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Will China Economy Boom Turn into Doom?

Economics / China Economy Jul 11, 2011 - 01:13 AM GMT

By: Jenson

Economics Diamond Rated - Best Financial Markets Analysis ArticleAs china chugs along non stop, it may just be that time of the year where we wait and introspect on the great juggernaut. Does the data point to any chinks in the armor? Do we see the economy crash landing with all the hikes priced in? Some of these questions will be answered as we bring some charts on the Chinese economy. Some charts have June 2011 as a data point while others only map till May 2011. As the data is released, we will update all charts to June 2011.


Inflation
China’s inflation escalated to the highest level in three years amid lingering pressure, with the consumer price index (CPI), the main gauge of inflation, jumping 6.4 percent year-on-year in June. The June inflation rate accelerated 0.9 percentage points from May’s 5.5 percent which stood at a 34-month high, both far exceeding the government’s annual inflation control target of 4 percent. Of the 6.4-percent CPI growth in June, 3.7 percentage points were contributed by the carryover effect of price increases last year, the NBS said in a statement on its website.

Analysts though believe that China has seen its peak inflation in June. Prices should come down over the next few months as food supplies improve and rate hikes work their way into the economy.


Trade Surplus
China’s trade surplus in the first half of this year fell 18.2 percent from a year ago to reach $44.93 billion. During the same period, total foreign trade value topped $1.7 trillion, up 25.8 percent year on year, with exports up 24 percent to reach $874.3 billion and imports surging 27.6 percent to hit $829.37 billion. In June, exports and imports reached $301.69 billion in value, up 18.5 percent year on year. In breakdown, June’s exports hit a record monthly high of $161.98 billion, up 17.9 percent, but the rate of growth decelerated from the 19.4-percent increase in May. Imports reached $139.71 billion, up 19.3 percent. The growth also slowed from the 28.4-percent increase in May.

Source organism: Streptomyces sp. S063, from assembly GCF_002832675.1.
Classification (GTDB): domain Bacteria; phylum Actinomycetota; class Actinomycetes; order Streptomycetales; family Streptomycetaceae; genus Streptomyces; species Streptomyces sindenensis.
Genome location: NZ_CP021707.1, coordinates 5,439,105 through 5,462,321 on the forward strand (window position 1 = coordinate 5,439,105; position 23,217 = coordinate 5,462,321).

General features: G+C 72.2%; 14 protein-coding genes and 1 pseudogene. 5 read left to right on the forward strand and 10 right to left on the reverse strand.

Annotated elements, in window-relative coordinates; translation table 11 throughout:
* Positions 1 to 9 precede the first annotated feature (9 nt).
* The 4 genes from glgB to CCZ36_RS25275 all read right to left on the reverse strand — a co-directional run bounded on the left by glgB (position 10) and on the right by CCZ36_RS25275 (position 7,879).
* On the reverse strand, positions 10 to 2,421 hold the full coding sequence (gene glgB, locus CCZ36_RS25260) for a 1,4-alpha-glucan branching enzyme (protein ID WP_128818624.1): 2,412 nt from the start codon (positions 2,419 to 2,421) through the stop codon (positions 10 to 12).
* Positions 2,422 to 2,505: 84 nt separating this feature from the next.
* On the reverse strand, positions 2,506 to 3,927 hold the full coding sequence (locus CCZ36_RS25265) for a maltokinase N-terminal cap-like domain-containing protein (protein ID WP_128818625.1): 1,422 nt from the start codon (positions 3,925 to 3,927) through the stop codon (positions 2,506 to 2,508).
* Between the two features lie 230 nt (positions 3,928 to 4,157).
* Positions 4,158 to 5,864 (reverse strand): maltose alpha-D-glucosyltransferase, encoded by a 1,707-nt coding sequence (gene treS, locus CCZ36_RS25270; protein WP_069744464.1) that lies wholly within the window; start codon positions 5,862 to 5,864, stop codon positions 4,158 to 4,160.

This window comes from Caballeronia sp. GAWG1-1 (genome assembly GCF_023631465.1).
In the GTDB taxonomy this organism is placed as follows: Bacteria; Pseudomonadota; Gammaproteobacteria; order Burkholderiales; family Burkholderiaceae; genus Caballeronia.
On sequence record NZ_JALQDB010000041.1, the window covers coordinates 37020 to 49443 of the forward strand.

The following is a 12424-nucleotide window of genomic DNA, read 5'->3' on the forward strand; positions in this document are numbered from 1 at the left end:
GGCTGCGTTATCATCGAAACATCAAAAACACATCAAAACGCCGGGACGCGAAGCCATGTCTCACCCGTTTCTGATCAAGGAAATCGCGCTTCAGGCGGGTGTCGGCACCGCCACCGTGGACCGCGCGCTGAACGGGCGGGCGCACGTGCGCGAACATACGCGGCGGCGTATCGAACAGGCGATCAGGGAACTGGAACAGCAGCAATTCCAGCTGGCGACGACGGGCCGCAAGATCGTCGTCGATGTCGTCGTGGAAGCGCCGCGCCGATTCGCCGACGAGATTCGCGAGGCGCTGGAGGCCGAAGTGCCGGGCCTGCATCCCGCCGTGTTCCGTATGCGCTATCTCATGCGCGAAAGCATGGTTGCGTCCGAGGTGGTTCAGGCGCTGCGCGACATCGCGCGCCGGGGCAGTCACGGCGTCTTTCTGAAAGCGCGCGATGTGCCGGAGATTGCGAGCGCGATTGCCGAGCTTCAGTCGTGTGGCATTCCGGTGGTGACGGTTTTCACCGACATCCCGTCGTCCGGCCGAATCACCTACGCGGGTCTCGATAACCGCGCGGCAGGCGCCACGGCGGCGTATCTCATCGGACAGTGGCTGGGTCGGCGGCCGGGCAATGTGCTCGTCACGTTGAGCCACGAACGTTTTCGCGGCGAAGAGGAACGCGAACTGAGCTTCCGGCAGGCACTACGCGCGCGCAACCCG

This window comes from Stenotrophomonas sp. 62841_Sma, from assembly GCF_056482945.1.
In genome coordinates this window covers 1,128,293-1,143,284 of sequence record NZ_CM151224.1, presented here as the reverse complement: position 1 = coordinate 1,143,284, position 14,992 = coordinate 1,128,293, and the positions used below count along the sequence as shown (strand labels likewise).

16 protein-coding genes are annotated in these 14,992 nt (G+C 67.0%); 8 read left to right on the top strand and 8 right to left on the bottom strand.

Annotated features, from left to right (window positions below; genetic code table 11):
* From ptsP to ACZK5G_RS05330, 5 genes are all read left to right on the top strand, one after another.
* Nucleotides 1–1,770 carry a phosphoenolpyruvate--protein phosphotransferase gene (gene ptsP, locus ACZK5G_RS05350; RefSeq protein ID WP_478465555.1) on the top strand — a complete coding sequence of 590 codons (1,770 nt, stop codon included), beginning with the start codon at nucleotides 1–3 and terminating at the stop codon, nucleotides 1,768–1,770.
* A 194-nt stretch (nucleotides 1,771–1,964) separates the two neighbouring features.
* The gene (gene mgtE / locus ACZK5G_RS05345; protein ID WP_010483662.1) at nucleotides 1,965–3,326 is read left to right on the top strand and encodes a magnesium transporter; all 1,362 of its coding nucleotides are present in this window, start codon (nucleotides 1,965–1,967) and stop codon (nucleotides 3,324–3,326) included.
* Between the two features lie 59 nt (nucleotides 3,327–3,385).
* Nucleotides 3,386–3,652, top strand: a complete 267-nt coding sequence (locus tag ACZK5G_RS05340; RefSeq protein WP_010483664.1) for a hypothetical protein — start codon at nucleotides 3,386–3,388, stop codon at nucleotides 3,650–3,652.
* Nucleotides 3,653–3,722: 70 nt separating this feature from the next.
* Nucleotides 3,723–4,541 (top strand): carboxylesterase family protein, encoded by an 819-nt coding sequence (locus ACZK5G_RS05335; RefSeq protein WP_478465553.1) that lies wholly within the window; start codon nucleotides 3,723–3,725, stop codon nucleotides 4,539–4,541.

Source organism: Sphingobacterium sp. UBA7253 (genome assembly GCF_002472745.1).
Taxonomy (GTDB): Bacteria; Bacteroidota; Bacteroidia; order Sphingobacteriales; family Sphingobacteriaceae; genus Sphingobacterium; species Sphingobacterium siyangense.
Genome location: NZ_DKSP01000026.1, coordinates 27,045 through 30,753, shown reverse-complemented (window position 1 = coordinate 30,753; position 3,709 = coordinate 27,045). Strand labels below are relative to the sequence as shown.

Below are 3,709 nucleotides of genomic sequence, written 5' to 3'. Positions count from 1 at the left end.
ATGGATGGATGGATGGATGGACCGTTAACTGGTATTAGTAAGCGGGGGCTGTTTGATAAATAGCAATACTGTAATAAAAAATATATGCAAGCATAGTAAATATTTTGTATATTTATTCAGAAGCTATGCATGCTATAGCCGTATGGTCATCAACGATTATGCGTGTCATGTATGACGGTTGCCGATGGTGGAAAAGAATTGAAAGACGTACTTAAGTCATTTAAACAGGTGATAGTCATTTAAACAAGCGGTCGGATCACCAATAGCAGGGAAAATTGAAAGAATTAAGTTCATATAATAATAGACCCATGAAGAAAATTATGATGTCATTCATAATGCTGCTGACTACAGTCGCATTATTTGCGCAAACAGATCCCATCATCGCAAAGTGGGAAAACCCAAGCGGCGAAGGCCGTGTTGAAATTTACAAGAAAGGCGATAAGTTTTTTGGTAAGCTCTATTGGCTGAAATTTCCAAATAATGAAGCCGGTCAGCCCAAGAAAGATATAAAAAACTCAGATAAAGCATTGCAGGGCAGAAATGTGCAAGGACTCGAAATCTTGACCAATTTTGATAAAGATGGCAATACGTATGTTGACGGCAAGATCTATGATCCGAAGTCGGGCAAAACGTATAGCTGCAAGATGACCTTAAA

Yuan Lending

China’s new bank lending shrank in May and money supply grew at the slowest pace since 2008, signifying the effects of the country’s tightening measures are paying off. New bank lending, an important indicator of the monetary policy, tumbled to 551.6 billion yuan ($84.86 billion) in May from April’s 739.6 billion yuan. The figure was also 100.5 billion yuan less than that of last May. Yuan-denominated loans outstanding at the end of May were 50.77 trillion yuan, 17.1 percent higher than a year ago. By the end of May, the broad money supply (M2), which covers cash in circulation and all deposits, hit 76.34 trillion yuan, up 15.1 percent year-on-year. The rise of M2, following an increase of 15.3 percent in April, was the the slowest growth since November of 2008. May was the third consecutive month that the country registered slower M2 growth. The narrow measure of money supply, cash in circulation plus current corporate deposits, rose 12.7 percent from a year earlier to 26.93 trillion yuan. The increase was 17.2 percentage points lower than the same period of last year.

Fiscal Revenue

Fiscal revenue rose 34 percent year-on-year to 1.061 trillion yuan ($163.6 billion) in May.

Fixed Asset Investment

China’s fixed asset investment rose to 9.03 trillion yuan ($1.39 trillion) in the first five months, up 25.8 percent from the same period last year

Industrial Value added output

China’s industrial value-added output grew 13.3 percent year-on-year in May this year

Retail Sales

China’s retail sales of consumer goods rose 16.9 percent year-on-year to 1.47 trillion yuan ($226.77 billion) in May this year.